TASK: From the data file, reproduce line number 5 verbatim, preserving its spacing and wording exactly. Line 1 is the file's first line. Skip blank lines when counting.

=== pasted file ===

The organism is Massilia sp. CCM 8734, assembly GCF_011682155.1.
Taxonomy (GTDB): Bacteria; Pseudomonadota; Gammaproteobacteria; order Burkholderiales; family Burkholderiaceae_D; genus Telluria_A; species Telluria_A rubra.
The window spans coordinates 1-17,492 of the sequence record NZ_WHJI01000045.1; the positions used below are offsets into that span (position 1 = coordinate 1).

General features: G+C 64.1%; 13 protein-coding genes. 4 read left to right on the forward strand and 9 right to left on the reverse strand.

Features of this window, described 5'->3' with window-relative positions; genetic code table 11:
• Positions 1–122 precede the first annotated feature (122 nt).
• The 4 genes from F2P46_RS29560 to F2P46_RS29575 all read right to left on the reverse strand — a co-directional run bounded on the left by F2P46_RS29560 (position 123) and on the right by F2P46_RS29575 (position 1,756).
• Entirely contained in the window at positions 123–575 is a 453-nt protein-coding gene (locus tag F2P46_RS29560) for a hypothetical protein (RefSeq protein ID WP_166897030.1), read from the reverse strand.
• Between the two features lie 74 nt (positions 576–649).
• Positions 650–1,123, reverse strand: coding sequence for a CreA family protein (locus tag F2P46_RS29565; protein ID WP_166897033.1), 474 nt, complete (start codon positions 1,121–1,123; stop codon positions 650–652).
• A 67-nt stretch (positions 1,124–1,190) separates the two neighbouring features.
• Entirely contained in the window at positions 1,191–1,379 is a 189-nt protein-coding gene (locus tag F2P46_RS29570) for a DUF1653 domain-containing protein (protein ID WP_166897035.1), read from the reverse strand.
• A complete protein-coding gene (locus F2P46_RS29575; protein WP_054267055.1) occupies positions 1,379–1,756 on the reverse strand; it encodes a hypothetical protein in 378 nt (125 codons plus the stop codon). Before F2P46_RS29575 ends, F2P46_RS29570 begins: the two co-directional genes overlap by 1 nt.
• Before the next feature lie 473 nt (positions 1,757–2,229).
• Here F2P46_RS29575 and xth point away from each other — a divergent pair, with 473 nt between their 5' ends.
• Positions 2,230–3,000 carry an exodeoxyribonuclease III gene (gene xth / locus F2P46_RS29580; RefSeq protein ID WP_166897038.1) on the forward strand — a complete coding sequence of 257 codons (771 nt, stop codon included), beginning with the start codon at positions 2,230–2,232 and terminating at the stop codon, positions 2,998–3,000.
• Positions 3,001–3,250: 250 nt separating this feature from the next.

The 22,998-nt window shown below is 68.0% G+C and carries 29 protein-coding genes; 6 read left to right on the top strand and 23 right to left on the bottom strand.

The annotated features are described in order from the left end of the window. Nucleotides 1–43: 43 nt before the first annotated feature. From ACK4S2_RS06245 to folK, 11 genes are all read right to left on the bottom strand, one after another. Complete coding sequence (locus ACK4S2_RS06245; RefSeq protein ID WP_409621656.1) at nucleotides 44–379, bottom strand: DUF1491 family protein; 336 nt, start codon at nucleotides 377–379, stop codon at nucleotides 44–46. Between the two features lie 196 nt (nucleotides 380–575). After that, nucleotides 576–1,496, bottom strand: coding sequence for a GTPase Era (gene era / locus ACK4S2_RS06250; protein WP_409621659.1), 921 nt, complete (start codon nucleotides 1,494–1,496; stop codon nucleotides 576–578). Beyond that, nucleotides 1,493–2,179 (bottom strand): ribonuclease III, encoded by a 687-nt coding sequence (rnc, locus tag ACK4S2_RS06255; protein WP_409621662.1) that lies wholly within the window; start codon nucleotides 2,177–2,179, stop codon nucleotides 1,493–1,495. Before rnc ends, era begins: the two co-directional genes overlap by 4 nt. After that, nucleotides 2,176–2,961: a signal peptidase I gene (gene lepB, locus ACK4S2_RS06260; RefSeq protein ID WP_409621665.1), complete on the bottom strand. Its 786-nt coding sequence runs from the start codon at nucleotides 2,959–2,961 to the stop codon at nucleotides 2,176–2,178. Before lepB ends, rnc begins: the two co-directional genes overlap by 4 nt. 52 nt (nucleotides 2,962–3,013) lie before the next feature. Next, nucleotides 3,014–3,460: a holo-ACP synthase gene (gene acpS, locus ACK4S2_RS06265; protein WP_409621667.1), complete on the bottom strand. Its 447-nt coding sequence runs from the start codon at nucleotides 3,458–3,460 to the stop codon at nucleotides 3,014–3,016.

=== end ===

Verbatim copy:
Features of this window, described 5'->3' with window-relative positions; genetic code table 11: